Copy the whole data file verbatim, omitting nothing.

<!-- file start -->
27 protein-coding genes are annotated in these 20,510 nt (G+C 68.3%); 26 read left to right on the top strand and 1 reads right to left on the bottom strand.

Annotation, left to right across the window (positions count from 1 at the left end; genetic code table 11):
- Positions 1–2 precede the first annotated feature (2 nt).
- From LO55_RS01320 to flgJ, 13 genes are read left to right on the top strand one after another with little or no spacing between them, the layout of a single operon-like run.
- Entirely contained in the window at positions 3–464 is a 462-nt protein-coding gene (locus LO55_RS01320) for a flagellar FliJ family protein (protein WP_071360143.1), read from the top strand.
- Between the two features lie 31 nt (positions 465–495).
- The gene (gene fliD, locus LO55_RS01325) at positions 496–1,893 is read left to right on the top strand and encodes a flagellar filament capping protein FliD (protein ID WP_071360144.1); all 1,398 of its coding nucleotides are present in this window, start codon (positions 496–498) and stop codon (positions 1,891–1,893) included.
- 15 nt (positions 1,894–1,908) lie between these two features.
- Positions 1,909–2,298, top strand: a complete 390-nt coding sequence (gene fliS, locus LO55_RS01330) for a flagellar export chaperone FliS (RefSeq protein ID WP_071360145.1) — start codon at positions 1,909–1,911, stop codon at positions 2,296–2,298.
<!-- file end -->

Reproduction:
27 protein-coding genes are annotated in these 20,510 nt (G+C 68.3%); 26 read left to right on the top strand and 1 reads right to left on the bottom strand.

Annotation, left to right across the window (positions count from 1 at the left end; genetic code table 11):
- Positions 1–2 precede the first annotated feature (2 nt).
- From LO55_RS01320 to flgJ, 13 genes are read left to right on the top strand one after another with little or no spacing between them, the layout of a single operon-like run.
- Entirely contained in the window at positions 3–464 is a 462-nt protein-coding gene (locus LO55_RS01320) for a flagellar FliJ family protein (protein WP_071360143.1), read from the top strand.
- Between the two features lie 31 nt (positions 465–495).
- The gene (gene fliD, locus LO55_RS01325) at positions 496–1,893 is read left to right on the top strand and encodes a flagellar filament capping protein FliD (protein ID WP_071360144.1); all 1,398 of its coding nucleotides are present in this window, start codon (positions 496–498) and stop codon (positions 1,891–1,893) included.
- 15 nt (positions 1,894–1,908) lie between these two features.
- Positions 1,909–2,298, top strand: a complete 390-nt coding sequence (gene fliS, locus LO55_RS01330) for a flagellar export chaperone FliS (RefSeq protein ID WP_071360145.1) — start codon at positions 1,909–1,911, stop codon at positions 2,296–2,298.